I no longer absentmindedly hum the Orioles' baseball theme, or a catchy jingle from one of the Baltimore radio stations.  I now find myself singing "Gal-gal-galgalatz" or "Kol Chai, Kol Chai, Kol Chai, Kol Chai..." as I leave the house for the bus.  (Galgalatz is the IDF radio station, and Kol Chai is a religious radio station.  Kinda depends on my mood...)

My kids prefer Osem Ketchup to Heinz.

I  now type "חחח" nearly as often as I type "LOL" in emails or Facebook comments.  (First person who says "GROW UP!" is gettin' a couple of  knuckle sendvitchim.)

Instead of little bags of Cheerios, I now see kids waiting for the school bus, eating halves of avocados and red peppers, or munching on pitot, or drinking chocolate milk from plastic bags.

I have undergone a cultural fascination shift.  I used to wonder what possessed urban black teenagers to introduce the fashion of displaying three inches of underpants above the waist of their pants.  (How does one participate successfully in gang warfare with one hand holding up one's jeans?)  Now I wonder what is meant by wearing a hijab along with pencil pants and three-inch spikes.  (What is the point, and how exactly does the imam feel about it?)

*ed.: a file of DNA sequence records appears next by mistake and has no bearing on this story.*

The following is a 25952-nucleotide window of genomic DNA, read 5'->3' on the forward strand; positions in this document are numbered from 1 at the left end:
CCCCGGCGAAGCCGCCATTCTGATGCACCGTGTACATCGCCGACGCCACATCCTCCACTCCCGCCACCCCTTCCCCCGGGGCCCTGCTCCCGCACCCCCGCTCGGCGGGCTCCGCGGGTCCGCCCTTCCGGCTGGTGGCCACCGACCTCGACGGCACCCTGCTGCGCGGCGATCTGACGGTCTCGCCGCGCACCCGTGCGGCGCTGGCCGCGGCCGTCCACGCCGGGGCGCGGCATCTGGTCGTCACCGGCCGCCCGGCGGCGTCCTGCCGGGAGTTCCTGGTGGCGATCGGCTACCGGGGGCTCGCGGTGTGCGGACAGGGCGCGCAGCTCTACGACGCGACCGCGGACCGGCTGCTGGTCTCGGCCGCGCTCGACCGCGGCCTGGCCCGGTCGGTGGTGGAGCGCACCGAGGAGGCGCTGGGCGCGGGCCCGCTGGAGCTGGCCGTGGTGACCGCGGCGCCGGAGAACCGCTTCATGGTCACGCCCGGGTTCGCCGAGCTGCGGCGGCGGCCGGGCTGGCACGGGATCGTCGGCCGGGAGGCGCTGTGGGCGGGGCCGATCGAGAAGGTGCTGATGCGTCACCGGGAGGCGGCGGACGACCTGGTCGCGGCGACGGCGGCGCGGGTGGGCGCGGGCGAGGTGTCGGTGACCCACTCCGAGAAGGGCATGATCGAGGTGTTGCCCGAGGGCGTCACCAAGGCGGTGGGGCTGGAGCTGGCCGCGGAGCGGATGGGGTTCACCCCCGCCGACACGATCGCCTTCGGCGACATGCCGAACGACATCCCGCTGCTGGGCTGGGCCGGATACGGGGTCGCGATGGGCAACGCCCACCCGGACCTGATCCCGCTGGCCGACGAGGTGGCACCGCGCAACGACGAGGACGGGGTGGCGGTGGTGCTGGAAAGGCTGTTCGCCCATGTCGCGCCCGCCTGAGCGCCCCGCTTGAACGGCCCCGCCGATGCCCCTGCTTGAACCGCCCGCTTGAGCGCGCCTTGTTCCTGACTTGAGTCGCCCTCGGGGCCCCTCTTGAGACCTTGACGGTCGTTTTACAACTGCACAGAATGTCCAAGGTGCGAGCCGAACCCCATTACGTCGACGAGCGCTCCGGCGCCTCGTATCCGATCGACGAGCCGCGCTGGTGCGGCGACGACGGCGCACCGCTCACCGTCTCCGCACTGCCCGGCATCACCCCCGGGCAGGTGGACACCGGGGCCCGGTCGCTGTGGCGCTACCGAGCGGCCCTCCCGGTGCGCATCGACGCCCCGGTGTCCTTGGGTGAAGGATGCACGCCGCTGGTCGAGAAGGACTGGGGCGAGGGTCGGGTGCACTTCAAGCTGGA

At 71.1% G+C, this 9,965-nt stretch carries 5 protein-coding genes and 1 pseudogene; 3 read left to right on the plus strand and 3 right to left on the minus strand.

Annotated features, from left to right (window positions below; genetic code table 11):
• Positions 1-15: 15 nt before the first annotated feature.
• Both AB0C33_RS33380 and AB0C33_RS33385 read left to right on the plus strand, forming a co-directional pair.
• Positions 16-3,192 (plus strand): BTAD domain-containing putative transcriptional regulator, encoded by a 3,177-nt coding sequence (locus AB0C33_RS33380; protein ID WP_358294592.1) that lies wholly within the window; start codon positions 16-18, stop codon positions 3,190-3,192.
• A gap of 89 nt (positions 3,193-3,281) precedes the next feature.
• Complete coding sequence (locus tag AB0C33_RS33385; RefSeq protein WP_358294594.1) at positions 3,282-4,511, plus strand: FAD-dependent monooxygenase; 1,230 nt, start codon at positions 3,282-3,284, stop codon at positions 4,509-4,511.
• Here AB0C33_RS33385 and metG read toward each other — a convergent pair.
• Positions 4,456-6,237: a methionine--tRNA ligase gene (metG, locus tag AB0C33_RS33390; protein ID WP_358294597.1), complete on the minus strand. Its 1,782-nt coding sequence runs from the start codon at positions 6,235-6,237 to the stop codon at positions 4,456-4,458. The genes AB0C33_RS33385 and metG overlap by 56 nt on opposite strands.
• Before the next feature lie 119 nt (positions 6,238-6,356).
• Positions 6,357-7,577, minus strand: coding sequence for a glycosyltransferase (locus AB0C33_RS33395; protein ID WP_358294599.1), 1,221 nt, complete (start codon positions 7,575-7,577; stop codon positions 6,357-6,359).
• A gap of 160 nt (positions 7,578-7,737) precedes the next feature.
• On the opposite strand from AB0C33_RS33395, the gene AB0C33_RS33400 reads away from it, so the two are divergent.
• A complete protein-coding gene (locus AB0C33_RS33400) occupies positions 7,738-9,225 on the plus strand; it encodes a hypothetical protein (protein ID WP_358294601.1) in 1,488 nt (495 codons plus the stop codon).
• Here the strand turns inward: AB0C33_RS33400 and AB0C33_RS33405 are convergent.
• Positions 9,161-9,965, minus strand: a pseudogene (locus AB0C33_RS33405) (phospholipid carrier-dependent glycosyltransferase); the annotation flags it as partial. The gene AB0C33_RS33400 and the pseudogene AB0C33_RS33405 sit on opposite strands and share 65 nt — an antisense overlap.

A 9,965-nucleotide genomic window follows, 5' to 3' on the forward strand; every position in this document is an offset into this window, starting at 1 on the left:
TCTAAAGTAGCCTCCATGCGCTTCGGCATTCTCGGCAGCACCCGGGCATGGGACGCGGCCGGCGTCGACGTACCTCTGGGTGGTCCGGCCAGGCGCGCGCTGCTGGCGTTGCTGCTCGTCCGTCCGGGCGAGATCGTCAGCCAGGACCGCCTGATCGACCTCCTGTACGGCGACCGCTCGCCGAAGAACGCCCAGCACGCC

Gefilte fish, once a staple of our Shabbat meals, has been replaced by various brightly-colored salads (such as carrots with ginger and garlic; beet salad; or salads of olives and onions).  I was worried that my family would complain.  Then they informed me that gefilte fish -- as expensive here as chicken -- was never a favorite of theirs anyway.  Now we have it for Rosh Hashana, and it's special.










True -- I might see flowers and candy in a vending machine here; but I also see seforim.  And there might be indoor-outdoor thermometers hanging on a display in the hardware store; but there will also be mezuzot.

We have very Yid-centric headlines here. "Fur Import Bill Amended to Accommodate Shtreimels" is one that comes to mind.  Perhaps such headlines existed in the Goldene Medina as well; but they seem to stand out more here.